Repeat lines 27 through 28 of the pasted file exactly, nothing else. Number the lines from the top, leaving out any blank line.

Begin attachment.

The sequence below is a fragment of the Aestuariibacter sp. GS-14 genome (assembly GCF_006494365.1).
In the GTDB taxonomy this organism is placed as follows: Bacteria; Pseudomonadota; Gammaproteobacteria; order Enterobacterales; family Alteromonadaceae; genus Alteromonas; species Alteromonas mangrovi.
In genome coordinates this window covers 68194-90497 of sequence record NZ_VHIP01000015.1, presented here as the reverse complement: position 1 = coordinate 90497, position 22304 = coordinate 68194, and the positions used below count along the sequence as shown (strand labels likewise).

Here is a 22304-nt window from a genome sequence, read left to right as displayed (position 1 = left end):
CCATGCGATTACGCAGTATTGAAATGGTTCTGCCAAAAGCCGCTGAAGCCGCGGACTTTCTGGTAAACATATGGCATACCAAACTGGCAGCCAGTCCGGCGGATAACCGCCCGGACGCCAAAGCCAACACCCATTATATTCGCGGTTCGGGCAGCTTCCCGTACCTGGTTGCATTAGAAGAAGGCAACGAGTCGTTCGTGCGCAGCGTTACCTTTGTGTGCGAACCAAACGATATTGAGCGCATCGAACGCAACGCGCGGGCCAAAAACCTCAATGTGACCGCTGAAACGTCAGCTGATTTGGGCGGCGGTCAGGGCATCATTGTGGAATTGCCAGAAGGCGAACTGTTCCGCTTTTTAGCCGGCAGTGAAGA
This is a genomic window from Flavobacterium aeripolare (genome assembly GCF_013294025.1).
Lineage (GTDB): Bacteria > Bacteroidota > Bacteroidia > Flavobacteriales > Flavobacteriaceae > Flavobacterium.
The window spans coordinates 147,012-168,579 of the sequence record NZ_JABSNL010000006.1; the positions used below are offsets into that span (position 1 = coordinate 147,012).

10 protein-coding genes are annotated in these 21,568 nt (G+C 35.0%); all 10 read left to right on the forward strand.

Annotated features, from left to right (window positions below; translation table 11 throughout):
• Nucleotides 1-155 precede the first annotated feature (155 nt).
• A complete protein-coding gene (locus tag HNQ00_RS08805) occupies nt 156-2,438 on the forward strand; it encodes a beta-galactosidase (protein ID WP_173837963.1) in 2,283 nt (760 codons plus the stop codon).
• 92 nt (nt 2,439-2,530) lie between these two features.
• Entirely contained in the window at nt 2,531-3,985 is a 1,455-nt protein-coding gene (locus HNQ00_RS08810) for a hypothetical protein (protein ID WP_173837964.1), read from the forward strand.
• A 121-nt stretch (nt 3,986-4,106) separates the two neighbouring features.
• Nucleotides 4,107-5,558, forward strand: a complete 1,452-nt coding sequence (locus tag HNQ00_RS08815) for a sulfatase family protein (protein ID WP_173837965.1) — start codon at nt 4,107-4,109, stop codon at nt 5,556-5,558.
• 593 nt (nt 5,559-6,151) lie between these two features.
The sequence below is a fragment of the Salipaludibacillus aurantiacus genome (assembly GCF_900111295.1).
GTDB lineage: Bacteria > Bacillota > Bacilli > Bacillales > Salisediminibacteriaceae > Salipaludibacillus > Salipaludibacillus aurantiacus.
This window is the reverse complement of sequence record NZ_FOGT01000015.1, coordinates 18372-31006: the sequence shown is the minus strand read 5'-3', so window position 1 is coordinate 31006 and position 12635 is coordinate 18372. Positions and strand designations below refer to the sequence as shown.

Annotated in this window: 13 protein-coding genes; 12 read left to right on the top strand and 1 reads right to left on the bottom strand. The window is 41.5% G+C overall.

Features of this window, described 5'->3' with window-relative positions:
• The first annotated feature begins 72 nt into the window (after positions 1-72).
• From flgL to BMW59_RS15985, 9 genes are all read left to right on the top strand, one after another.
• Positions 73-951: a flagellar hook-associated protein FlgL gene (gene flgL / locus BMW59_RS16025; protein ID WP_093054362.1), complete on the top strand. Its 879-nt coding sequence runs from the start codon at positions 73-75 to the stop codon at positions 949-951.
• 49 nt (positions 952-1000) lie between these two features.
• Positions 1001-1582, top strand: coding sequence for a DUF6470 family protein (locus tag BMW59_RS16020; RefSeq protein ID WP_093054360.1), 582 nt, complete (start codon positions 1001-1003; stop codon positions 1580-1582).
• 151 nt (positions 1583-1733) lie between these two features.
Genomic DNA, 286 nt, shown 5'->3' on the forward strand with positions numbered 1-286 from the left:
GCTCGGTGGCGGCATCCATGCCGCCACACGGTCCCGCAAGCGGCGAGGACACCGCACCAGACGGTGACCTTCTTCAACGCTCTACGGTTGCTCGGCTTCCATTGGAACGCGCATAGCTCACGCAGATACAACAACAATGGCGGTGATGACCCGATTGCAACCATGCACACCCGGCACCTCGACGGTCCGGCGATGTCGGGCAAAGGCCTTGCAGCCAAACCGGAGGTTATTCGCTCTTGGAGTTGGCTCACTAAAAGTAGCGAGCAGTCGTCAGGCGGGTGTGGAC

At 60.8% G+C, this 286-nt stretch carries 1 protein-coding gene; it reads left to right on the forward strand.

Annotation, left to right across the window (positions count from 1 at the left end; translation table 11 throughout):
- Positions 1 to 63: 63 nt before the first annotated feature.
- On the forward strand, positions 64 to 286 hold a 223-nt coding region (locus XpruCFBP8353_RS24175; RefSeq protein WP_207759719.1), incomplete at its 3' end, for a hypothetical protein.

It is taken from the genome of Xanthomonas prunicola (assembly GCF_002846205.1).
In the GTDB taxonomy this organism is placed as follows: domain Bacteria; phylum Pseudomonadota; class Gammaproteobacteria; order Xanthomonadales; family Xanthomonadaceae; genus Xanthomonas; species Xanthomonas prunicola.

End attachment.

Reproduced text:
• Positions 1001-1582, top strand: coding sequence for a DUF6470 family protein (locus tag BMW59_RS16020; RefSeq protein ID WP_093054360.1), 582 nt, complete (start codon positions 1001-1003; stop codon positions 1580-1582).
• 151 nt (positions 1583-1733) lie between these two features.